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Among his other achievements, Bernstein was a great raconteur, a gift Felder humorously captures in Bernstein’s account of his first meeting with the notoriously dour conductor Fritz Reiner. And while the show skirts Bernstein’s politics, it is refreshing to witness his notorious temperament when Bernstein explodes in anger over a ridiculing article by Tom Wolfe about his wife, Felicia Montealegre, and a controversial description of a fund raiser for the radical Black Panther Party in Bernstein’s home.

The narrative drive in Maestro isn’t that strong, except for Bernstein’s early relationship with his dad and in the last third of the one-act show when there is a glimpse into Bernstein’s shabby treatment of Montealegre: the bisexual Bernstein abandoned her and his three children to run off with a male companion for a year. (The “play with music” skirts Bernstein’s bisexuality even more than his politics.) The recollections end with Bernstein’s outburst of indignation at his lack of acceptance as a composer. He craved a place in the pantheon of classical music composers but had to settle on being remembered in the popular mind for his work for the Broadway stage. Bernstein may have been comparing his output with the oeuvre of the great composers (his admiration for Mahler is keenly felt here), but it seems difficult to fathom that West Side Story and Candide—benchmarks in musical theater history—are works he considers something for which he must settle.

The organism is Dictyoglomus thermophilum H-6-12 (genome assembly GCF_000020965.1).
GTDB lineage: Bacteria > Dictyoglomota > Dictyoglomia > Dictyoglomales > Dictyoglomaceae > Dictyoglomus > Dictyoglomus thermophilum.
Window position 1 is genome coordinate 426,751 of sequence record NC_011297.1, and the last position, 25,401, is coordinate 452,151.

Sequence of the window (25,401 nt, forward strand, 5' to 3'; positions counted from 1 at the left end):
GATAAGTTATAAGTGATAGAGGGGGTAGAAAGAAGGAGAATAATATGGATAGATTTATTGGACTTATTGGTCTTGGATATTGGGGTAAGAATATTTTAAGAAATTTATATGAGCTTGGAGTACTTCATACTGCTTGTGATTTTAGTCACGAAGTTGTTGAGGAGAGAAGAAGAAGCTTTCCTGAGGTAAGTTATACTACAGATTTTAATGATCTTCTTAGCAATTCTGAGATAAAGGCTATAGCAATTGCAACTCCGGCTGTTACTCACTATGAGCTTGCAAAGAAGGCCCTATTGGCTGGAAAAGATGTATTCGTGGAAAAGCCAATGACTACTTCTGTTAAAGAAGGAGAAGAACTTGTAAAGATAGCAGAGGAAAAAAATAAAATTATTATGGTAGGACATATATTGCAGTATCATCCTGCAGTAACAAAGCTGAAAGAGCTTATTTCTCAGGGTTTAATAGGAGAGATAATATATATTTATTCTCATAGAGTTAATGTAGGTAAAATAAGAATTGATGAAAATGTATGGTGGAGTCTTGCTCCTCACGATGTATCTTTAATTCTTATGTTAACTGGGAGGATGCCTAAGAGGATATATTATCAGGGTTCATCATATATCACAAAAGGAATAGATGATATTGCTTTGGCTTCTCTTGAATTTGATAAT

Maestro: The Art of Leonard Bernstein at the Royal George Theatre - with Hershey Felder – directed by Joel Zwick – Chicago Theater Review by Dan Zeff

Maestro is another of Felder’s one-man shows about famous musical figures—George Gershwin, Frederic Chopin, Ludwig van Beethoven, Irving Berlin, et al. Maestro presents a generous helping of Bernstein writings from both his Broadway and classical output, but very few will be familiar to the average listener beyond the excerpts from West Side Story.  Passages from the Jeremiah symphony, Mass, and his piano sonata are interesting but they don’t catch the ear like the other composers he has enacted.

I noticed very few, if any, patrons under middle age in the audience. Felder does attract the senior crowd, which revels in reminiscence. Those unfamiliar with Bernstein are advised to arrive early. For several minutes before the show begins, the attentive viewer can absorb a film projected on the upstage wall showing Bernstein delivering one of his inimitable TV discussions of classical music. Ignore the audience conversation as patrons settle into their seats, and you will truly see Bernstein’s charisma and stage presence, as well as his genius at analyzing the heart and soul of classical music for the layman.

photos courtesy of Hershey Felder Presents

Maestro: A Play with Music
Wallis Annenberg Center for the Performing Arts
9390 N. Santa Monica Blvd. in Beverly Hills
ends on August 28, 2016
for tickets, call 310-746-4000 or visit The Wallis